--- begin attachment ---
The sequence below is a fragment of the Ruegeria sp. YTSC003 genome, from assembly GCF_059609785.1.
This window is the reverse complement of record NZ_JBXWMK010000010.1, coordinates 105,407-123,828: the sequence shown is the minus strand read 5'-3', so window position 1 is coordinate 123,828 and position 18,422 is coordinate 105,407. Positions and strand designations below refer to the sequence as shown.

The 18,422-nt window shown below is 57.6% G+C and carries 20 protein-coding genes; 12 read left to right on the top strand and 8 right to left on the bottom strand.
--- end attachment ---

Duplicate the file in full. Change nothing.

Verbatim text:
The sequence below is a fragment of the Ruegeria sp. YTSC003 genome, from assembly GCF_059609785.1.
This window is the reverse complement of record NZ_JBXWMK010000010.1, coordinates 105,407-123,828: the sequence shown is the minus strand read 5'-3', so window position 1 is coordinate 123,828 and position 18,422 is coordinate 105,407. Positions and strand designations below refer to the sequence as shown.

The 18,422-nt window shown below is 57.6% G+C and carries 20 protein-coding genes; 12 read left to right on the top strand and 8 right to left on the bottom strand.